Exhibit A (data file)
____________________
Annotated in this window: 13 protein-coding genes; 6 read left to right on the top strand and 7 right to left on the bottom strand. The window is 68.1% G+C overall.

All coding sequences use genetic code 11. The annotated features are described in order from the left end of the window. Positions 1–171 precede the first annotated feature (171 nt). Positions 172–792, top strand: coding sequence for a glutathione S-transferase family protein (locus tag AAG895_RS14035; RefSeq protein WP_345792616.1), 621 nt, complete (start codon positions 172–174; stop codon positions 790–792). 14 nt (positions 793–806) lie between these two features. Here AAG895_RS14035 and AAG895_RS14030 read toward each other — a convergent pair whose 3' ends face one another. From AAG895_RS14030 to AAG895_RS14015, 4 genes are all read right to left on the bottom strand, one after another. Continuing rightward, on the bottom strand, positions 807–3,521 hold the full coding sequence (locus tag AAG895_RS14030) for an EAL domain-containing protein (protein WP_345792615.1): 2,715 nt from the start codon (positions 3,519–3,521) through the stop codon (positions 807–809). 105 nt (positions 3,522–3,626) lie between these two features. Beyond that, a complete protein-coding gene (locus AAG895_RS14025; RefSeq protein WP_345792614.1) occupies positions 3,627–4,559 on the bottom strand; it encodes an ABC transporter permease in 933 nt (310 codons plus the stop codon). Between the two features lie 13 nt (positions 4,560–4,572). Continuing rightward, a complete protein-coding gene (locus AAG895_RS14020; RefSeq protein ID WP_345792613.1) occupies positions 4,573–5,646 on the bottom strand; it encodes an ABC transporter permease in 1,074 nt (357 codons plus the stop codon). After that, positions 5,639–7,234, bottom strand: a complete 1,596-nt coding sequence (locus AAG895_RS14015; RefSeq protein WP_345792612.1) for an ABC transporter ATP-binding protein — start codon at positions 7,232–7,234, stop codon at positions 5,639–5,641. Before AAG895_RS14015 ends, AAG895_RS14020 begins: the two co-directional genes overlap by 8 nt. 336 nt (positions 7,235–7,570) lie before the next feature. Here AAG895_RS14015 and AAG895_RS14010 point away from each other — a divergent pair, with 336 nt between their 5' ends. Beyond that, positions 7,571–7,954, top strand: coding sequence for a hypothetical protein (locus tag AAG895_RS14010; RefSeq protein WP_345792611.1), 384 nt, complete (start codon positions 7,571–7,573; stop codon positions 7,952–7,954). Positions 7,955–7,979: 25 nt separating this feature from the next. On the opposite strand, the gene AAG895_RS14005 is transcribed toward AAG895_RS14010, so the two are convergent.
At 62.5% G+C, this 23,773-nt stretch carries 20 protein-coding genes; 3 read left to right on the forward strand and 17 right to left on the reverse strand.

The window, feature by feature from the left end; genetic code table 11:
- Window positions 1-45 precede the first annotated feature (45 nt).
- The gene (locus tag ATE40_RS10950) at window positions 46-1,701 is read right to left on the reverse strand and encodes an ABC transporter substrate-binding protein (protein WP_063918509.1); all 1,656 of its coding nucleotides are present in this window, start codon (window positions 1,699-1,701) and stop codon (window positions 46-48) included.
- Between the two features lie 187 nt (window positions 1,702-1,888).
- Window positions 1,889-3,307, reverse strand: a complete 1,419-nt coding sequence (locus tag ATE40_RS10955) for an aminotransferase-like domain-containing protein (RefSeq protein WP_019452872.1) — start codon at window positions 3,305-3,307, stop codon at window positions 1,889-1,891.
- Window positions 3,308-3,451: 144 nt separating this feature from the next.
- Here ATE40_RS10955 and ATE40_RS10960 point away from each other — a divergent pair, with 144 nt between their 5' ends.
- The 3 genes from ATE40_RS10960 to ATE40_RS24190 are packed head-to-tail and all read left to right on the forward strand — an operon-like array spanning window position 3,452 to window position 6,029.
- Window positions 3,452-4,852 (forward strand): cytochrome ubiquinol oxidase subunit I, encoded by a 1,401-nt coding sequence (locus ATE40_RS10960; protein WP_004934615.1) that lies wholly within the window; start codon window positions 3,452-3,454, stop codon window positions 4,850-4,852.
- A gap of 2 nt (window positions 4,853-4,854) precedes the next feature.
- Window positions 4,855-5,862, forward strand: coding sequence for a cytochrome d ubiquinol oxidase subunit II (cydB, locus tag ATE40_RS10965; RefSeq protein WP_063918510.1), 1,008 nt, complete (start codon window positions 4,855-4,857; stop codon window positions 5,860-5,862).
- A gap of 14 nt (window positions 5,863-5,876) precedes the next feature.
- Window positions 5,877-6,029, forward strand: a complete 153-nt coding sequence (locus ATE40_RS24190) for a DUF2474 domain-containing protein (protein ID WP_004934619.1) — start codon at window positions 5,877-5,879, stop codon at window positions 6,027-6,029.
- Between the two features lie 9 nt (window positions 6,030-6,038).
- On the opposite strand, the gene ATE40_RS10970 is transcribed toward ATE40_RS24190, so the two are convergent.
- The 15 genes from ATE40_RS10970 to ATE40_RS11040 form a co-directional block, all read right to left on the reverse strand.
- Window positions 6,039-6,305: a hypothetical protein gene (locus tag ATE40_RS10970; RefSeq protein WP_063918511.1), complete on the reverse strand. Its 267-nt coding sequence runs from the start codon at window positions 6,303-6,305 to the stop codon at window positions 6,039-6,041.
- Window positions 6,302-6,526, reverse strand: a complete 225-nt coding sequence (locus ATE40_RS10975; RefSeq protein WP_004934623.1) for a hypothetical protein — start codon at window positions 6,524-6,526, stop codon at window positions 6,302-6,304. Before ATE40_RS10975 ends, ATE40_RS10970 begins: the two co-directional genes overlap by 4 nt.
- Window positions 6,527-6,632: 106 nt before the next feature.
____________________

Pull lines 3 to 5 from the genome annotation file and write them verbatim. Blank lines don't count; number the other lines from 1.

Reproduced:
At 62.5% G+C, this 23,773-nt stretch carries 20 protein-coding genes; 3 read left to right on the forward strand and 17 right to left on the reverse strand.

The window, feature by feature from the left end; genetic code table 11:
- Window positions 1-45 precede the first annotated feature (45 nt).